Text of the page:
Collecting Treasures: The Franklin Half Dollar
Franklin half dollars made their debut in 1948 and ended their short mint run in 1963. With only sixteen years of minting, these American fifty cent pieces make an ideal coin to collect and complete a set with. The coin was designed by John Sinnock who was the U.S. Mint Chief Engraver at the time. His design for the new coin replaced the Walking Liberty half dollar which had been minted since 1916.
The Franklin Half Dollar Design
The Franklin half dollars are not known for their elaborate or complex decoration. The obverse side displays a simple bust image of Franklin with the words In God We Trust below and Liberty above this portrayal. The date can then be found to the right of the Franklin neckline. The edging of the coin is reeded.
On the reverse, United States of America appears above a depiction of the Liberty Bell and the denomination of Half Dollar is prominently seen along the bottom. Beside the bell on the left is E Pluribus Unum (out of many, one). To the right of the bell, a small eagle was added to comply with an old 1837 requirement for all half dollars to display an eagle. The mintmark would be noticed centered above the Liberty Bell beam.
Collecting Franklin Half Dollars
A complete collection of Franklin half dollars, consisting of different years and mints, would include thirty five coins. The Philadelphia Mint struck Franklin halves each of the sixteen years they were in production. However, the Denver Mint only released coins in fourteen of those years. In the years of 1955 and 1956, the halves were only coined from the Philadelphia Mint. The San Francisco Mint produced Franklin half dollars in the years 1949, 1951, 1952, 1953, and 1954.
All of these coins can be relatively easy and inexpensively found. Depending on the grade or condition of a coin will determine its value and cost for a collector. For example, a MS-60 1948-P Franklin half can be acquired and added to a collection for around twenty to thirty dollars. While a MS-65, a higher grade, may cost a collector one hundred twenty five dollars.
Full Bell Lines and Bugs Bunny
Another factor which may affect prices of the Franklin Halves is known as full bell lines. On the reverse side of the coin, the Liberty Bell is displayed. With a bold and strong struck half, the seven lines detailed on the bell will be complete and visible. Non full bell lined coins or lines of the bell which are broken, mushy, or smeared sell for less.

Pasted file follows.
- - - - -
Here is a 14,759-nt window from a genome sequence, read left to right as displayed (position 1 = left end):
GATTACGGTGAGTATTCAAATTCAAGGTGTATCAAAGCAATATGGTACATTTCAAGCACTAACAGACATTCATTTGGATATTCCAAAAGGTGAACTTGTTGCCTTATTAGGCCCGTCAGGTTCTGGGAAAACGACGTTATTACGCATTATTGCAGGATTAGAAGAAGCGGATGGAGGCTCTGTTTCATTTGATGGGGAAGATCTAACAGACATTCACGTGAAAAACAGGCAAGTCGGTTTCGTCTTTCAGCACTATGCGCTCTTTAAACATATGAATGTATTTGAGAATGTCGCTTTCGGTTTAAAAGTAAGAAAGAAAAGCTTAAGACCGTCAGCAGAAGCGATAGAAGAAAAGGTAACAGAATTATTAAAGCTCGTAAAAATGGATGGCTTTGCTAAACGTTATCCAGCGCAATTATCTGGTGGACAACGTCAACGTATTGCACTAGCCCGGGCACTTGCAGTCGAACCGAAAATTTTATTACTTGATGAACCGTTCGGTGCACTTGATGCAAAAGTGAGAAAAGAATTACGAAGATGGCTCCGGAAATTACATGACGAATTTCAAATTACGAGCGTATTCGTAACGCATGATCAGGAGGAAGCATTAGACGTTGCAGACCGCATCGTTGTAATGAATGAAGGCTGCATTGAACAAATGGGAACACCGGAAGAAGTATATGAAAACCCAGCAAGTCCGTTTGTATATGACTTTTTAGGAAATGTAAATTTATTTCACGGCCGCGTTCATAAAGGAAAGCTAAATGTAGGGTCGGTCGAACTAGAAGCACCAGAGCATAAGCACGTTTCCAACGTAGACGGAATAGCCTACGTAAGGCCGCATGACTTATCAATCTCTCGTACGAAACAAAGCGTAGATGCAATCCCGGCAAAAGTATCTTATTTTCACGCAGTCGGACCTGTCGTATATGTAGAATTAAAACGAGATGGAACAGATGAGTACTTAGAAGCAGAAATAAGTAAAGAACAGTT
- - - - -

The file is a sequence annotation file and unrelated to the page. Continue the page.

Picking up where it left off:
There is also a Franklin half which has become known as the ‘Bugs Bunny’ Franklin. Although not necessary to complete an official Franklin collection series, it is a coin that is highly sought after. The coin receives its names because of a die clash resulting in the appearance of ‘teeth’ protruding from the mouth of Franklin. The most common year for this ‘error coin’ is 1955. However, other dates have surfaced with the same anomaly and collectors are now forming sets which include these varieties.
Completing a Franklin Half Dollar Series
Setting a goal to complete a series of minted coins may at first seem daunting for a new collector. Most coins are produced for over twenty five years and from many different mints; making the task a large one. The Franklin half is an exception, though. The assassination of John F. Kennedy on November 23rd, 1963 created the desire to mint a coin honoring the lost President. It was voted the coin to replace would be the Franklin half. And so, in 1964, the new Kennedy half dollar was circulated.
Finding and placing the last coin in a slot to complete a series is a wonderful feeling for a collector. Since only thirty five coins are needed for a whole Franklin series, making and achieving this goal can be accomplished. The finished product will be an attractive display of history and illustrate a collector’s determination and delight.
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